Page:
In voyage chartering, permitting charterers to add up the laytime allowed for loading and discharging is called Reversible Laytime. In other words, any time saved (or exceeded) at the load port can be carried forward to the discharge port. Depending on the drafting of the relevant clause, charterers may only have a limited period of time for deciding whether to reverse.
In Reversible Laytime, excepted days must not be added to (or subtracted from) the laytime. For example, laytime for loading is five (5) weather working days of 24 consecutive hours. Sundays are excepted (SHEX). If laytime commences on a Thursday and the ship completes loading on Saturday, then in the normal course of events, laytime at the load port would have expired on the Tuesday. In theory, by being able to depart on the Saturday, ship has saved three (3) calendar days. However, three (3) days may not be transferred to the time available to be used at the discharge port. Days which have been saved at the load port are the Monday and the Tuesday only. On this example, only two (2) days can be added to the time available at the discharge port.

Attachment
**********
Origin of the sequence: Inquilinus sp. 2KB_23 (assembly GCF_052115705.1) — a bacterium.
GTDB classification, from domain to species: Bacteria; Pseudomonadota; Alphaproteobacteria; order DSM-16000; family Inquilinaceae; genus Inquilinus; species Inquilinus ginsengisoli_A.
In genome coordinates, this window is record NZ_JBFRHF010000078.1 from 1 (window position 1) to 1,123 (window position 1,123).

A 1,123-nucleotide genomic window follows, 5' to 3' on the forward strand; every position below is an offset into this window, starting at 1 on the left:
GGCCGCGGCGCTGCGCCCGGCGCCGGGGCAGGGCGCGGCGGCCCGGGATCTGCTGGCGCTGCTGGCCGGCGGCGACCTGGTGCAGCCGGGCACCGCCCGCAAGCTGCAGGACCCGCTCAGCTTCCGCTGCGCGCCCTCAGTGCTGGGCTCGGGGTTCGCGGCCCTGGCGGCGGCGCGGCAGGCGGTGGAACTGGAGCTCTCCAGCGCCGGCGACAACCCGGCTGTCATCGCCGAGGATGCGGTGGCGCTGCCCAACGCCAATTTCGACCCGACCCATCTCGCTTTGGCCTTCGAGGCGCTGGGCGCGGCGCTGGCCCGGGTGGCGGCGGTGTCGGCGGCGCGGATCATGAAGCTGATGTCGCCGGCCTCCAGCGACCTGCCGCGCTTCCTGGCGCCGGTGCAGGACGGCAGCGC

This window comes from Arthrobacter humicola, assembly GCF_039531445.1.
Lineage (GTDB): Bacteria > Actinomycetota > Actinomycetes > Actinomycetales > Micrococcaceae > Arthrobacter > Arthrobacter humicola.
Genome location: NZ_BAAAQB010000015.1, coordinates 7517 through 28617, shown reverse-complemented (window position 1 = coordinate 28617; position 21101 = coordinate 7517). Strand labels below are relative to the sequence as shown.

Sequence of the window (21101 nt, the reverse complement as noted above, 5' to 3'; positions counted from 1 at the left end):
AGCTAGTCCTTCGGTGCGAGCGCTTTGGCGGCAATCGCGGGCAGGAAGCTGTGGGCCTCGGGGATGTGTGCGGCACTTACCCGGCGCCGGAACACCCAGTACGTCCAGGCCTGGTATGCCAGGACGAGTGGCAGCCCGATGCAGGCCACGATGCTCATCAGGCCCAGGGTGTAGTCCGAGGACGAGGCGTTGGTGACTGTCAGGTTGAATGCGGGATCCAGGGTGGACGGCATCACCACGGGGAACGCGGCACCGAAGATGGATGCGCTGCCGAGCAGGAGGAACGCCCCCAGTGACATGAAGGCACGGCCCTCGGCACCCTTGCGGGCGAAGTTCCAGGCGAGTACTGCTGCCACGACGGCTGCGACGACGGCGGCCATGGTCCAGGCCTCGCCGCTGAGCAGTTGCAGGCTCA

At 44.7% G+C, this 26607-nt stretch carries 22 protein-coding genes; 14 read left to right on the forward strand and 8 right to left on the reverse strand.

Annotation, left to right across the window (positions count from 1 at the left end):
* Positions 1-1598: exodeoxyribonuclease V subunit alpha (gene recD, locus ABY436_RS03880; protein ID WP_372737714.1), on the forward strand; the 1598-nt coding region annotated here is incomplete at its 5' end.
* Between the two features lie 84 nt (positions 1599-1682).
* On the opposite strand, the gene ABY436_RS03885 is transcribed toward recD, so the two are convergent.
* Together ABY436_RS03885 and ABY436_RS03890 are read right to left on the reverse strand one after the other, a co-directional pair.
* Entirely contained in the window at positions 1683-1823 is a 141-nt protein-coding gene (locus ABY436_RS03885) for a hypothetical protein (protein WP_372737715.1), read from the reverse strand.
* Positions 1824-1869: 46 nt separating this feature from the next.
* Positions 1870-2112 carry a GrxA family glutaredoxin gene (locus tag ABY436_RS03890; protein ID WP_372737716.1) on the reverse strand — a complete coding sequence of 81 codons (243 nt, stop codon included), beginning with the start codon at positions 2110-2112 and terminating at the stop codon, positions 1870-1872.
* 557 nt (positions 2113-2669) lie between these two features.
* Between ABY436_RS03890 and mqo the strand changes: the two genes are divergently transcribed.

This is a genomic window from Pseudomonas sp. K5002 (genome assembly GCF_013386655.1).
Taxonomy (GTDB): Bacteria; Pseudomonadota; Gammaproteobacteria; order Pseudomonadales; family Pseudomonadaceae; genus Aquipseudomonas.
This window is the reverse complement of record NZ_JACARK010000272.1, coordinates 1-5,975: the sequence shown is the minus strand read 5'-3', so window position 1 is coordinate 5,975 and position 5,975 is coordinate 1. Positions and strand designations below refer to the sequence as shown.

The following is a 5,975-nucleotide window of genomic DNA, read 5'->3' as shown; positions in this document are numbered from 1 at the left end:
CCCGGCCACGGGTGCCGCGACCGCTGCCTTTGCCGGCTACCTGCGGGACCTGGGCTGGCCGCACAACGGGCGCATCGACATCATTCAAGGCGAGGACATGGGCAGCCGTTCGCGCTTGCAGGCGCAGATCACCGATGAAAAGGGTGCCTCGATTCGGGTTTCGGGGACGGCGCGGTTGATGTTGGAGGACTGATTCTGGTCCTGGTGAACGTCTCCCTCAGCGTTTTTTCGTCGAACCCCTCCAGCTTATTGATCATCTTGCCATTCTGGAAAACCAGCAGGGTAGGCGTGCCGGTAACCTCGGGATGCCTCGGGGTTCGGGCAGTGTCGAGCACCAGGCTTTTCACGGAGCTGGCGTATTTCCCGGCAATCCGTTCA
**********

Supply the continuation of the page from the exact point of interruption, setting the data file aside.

In opposite case, where time has been exceeded at the load port. Time allowed at the load port is five (5) days, if laytime were to commence on Monday, laytime would expire on Friday. If loading was not completed until the following Monday, the excess time of three (3) calendar days would have been used and the ship would have been on demurrage for three (3) days. However, if laytime were to be reversed in this case, only two (2) days (Saturday and Monday) would have to be borrowed from the time allowed for discharging.
Although Average Laytime and Reversible Laytime have the same objective, the outcome will be different according to whether the charter-party allows the charterers to average or to reverse the laytime.